The Quagmire at Home
This is Paul Haggis' first directorial effort since Crash. In the meantime he wrote three films for Clint Eastwood, The Last Kiss and Casino Royale. He wrote this one for Eastwood, too, but to star in, not direct, which Clintus declined, saying that he's retired from acting. Too bad. This one might have gotten him that Best Actor Oscar. As it is, Tommy Lee Jones has the role, probably does a better job of it, and is certainly deserving of an Oscar. His Hank Deerfield, ex-Army investigator, is a portrait of a guy so meticulous, so disciplined that you wait for him to crack the whole film. It's one of the joys of the film, along with another of Charlize Theron's fine "de-glammed" performances, and Susan Sarandon bringing maximum effort to a small but vital role, all doing great work in a film that tries to be too many things, though it does succeed in many of them.
Part mystery, part war-story, part psychological drama, "Elah," punctuates its story with fragments of media recovered from a cell-phone that, like "Blow-Up" and "The Conversation," give tantalizingly legible glimpses into Deerfield's son's tour in Iraq, and frustratingly opaque clues into his post-Iraq behavior. He's gone AWOL, and Dad Deerfield goes to New Mexico to get to the bottom of it, because that's what he does. Once there, he and a detective try to piece together the evidence, and fight the bureaucratic red tape that hinders their work. Just as Crash owes so much to La Ronde," Elah calls to mind Courage Under Fire, about the death of a Persian Gulf War veteran, where conflicting stories and the subject of post-traumatic stress disorder are dealt with tangentially. Here, it's more overt, but there is an underlying message of the power of doing nothing, or of passing the buck, even ignoring the buck, taking the easy way out, or as the phrase went in Chinatown, the futility of good intentions, when not backed with action. The characters of In the Valley of Elah do "as little as possible" until provoked, challenged and threatened, and its reach is all-pervasive. In the end there is no one perpetrator, but a constant thread of sins of omission, and therein lies the tragedy.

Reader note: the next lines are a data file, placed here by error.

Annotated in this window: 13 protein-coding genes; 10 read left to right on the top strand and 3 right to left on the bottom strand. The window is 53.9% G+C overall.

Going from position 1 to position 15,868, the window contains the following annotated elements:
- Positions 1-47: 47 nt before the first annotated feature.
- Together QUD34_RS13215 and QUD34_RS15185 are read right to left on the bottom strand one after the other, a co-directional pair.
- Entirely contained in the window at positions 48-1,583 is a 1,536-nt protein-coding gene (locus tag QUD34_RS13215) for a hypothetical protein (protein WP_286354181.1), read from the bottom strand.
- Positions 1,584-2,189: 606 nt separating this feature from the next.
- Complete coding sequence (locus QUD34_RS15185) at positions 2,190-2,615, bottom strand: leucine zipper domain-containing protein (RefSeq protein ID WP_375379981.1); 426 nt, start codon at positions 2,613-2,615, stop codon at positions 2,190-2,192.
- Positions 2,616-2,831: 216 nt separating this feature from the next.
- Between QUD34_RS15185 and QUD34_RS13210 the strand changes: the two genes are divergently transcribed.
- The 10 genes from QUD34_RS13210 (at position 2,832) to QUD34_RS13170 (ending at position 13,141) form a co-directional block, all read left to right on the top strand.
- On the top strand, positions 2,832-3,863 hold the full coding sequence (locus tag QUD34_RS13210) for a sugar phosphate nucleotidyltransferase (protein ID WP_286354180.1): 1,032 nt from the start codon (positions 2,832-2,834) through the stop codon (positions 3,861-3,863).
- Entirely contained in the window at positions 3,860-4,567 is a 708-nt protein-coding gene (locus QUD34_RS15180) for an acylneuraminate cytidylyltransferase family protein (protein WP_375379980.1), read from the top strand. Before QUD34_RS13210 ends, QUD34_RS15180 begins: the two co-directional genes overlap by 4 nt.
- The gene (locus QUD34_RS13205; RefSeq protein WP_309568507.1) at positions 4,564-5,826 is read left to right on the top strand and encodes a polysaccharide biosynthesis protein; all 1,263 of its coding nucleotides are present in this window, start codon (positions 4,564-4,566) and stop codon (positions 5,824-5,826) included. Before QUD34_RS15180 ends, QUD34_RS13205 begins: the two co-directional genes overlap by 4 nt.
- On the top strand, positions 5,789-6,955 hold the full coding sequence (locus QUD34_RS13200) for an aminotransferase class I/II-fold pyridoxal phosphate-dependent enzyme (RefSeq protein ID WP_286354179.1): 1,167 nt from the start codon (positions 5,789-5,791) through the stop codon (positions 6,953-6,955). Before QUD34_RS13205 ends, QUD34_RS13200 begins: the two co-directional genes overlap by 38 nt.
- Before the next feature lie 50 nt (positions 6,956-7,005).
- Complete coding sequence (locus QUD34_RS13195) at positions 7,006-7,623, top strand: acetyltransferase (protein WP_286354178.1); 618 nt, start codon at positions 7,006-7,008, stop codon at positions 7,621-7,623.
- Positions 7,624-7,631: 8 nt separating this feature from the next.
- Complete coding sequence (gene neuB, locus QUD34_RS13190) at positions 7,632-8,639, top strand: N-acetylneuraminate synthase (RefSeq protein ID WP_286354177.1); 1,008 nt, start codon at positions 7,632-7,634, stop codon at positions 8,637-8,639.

As he did so much in Crash, Haggis telegraphs too many things, with some pretty obvious set-ups that are none too subtle.** The man just doesn't believe in red herrings, and everything gets used. Maybe that's his buttoned-up-in-25-minutes television writing showing. He's become better at cloaking some, though, hiding them in plain sight until they're trotted out for weighty significance. Some will see his final statement as un-American (which they're looking for, I expect), but a careful reading of what's gone before* reveals exactly what he's saying, and its entirely appropriate and, frankly, completely non-controversial. But Haggis seems to invite mis-interpretation. It's what makes him interesting. On top of that, you'll never see better work out of Tommy Lee Jones and Susan Sarandon and their scenes together have a lived-in familiarity and friction that speaks volumes of history and experience. There's some awfully good work in this.
In the Valley of Elah is a solid Matinee.
* Easy for me to say, I take notes!
** According to the Addictionary, this is called "five-shadowing"
Wednesday, November 14, 2007
In the Valley of Elah
The Quagmire at Home